SPECTOR’S NOTE: A Parise buyout seems unlikely. It’s eight years of dead cap space. They’d get a $2.3 million cap hit for next season, but it jumps to over $6.3 million in 2022-23 and over $7.3 million annually for the following two seasons. The only real cap relief would come in the final four years at over $833k per season.
SPECTOR’S NOTE: The Canucks tried to trade Virtanen but couldn’t find any takers. A buyout seems likely given his on-ice struggles and off-ice issues.
Bishop missed all of the 2021-22 schedule recovering from knee surgery but Seravalli indicated he worked out with the club toward the end of the season. He could be bought out if healthy but they might not go that route if Anton Khudobin is selected in the expansion draft. Seravalli suggests a buyout of Bishop would enable them to protect Khudobin as Jake Oettinger is exempt but that might not be in their plans.
Seravalli pointed out the Canadiens put Byron on waivers three times during the regular season. However, his performance in this year’s playoffs probably means he’ll be back next season. The Habs could consider other options to free up some cap space.
Milano only played six games last season with the Ducks. With a year left on his contract at $1.7 million, he could become a buyout candidate, though the savings ($500K) are minimal.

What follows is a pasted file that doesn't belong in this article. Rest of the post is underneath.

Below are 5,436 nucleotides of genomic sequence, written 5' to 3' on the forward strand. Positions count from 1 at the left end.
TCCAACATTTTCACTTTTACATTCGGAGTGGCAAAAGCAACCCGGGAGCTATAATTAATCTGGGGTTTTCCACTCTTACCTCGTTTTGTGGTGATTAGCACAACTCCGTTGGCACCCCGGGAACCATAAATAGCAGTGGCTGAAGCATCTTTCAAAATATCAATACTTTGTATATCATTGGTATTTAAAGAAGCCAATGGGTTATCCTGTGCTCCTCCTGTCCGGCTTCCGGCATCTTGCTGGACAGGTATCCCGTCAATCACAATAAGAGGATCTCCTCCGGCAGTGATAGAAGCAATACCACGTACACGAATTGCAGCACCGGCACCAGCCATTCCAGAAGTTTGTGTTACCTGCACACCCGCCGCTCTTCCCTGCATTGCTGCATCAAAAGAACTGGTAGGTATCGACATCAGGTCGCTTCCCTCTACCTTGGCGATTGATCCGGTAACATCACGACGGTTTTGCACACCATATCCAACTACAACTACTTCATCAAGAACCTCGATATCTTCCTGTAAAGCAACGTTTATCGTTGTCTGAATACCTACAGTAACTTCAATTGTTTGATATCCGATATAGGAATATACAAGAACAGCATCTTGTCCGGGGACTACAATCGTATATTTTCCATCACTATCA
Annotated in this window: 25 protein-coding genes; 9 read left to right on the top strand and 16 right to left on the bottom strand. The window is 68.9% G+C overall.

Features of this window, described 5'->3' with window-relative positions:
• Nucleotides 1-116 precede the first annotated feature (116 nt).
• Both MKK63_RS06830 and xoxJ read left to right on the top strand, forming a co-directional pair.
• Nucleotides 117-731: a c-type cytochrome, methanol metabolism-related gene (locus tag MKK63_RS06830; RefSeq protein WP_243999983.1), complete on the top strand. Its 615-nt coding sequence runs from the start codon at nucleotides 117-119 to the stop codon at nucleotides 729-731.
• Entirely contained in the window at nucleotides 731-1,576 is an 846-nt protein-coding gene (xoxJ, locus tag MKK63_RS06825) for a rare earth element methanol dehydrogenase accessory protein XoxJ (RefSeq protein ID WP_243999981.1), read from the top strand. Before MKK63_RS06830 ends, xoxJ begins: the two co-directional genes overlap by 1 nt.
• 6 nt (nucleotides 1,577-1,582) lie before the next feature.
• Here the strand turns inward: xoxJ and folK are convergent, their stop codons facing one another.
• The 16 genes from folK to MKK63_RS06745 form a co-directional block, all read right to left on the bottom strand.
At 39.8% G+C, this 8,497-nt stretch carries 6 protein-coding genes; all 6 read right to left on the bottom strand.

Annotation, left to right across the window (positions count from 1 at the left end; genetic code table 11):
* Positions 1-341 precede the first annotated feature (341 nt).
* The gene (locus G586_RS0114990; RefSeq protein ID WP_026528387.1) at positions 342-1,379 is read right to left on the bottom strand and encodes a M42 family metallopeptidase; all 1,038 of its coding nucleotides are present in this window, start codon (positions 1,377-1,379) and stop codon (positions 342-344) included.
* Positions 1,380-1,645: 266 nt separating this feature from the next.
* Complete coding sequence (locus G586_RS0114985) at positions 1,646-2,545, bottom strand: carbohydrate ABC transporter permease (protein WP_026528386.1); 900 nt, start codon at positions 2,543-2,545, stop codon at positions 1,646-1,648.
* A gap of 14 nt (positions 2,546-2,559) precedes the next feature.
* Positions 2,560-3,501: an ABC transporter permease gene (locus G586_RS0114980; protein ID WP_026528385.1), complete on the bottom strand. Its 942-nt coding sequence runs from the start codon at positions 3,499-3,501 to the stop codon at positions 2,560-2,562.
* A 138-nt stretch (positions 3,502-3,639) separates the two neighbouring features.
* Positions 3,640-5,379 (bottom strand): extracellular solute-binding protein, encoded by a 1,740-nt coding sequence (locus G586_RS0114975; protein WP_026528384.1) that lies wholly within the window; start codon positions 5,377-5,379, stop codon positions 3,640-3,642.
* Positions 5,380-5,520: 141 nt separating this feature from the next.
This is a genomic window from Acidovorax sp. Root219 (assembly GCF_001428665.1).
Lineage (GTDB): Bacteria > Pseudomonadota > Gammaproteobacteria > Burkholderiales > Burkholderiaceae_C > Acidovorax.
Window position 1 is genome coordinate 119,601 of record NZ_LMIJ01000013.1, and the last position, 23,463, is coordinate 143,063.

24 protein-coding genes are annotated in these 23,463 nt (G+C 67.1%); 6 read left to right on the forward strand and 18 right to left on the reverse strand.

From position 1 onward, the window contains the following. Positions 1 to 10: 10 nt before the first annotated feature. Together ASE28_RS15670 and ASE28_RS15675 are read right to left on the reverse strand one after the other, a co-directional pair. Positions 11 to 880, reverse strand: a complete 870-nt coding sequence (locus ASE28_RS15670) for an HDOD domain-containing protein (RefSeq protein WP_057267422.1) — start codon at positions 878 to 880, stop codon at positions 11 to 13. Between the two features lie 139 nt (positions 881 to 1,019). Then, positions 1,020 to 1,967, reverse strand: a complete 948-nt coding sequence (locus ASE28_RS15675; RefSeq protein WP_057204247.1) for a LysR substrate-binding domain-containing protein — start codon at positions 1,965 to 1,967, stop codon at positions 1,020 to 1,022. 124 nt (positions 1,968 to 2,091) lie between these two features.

Could the Edmonton Oilers have interest in a Tampa Bay Lightning winger such as Alex Killorn? (NHL Images)
They could attempt to shed salary by trading a veteran forward at a bargain price. Alex Killorn, Ondrej Palat or Yanni Gourde could become a trade candidate. Staples doubts Killorn will be available given his strong performance in this year’s playoffs.
SPECTOR’S NOTE: With over $22 million in cap space (as per Cap Friendly), Oilers general manager Ken Holland should have sufficient cap room to acquire a top-six winger via trade or free agency even if he re-signs Nugent-Hopkins, Mike Smith and Adam Larsson. He could have more if he buys out James Neal and/or Mikko Koskinen and finds a trade partner to take Zack Kassian off his hands. Holland could be willing to talk trade with the Lightning depending on who they’re trying to offload this summer.
Something’s gotta give in Tampa Bay this summer. They could, as Staples suggested, buy out Tyler Johnson or hope the Seattle Kraken select him in the expansion draft. Even then, they could still trade another forward to get some additional wiggle room under the cap. That could force them to part with Palat, Gourde or Killorn.
Gourde’s full no-trade makes him the least likely of that trio to be moved. Killorn has a 16-team no-trade clause. Palat’s full no-trade becomes a modified no-trade next season in which he submits a 20-team list of preferred destinations.
Staples recently noted Oilers insider Bob Stauffer speculating the Pittsburgh Penguins or New York Rangers could have interest in Kassian. Some Oilers followers could be against trading Kassian because of his physical presence. However, he’s carrying a $3.2 million annual cap hit through 2023-24. Given the decline in his offensive production, the Oilers would be better off trading him and finding a more affordable option.
LATEST ON DUMBA AND PARISE
STARTRIBUNE.COM: Sarah McLellan recently reported questions about Matt Dumba’s future with the Minnesota Wild have increased of late with the expansion draft on the horizon. With most teams tending to protect three defensemen and three Wild blueliners (Ryan Suter, Jared Spurgeon and Jonas Brodin) carrying no-movement clauses, Dumba could be left exposed in the expansion draft or traded beforehand.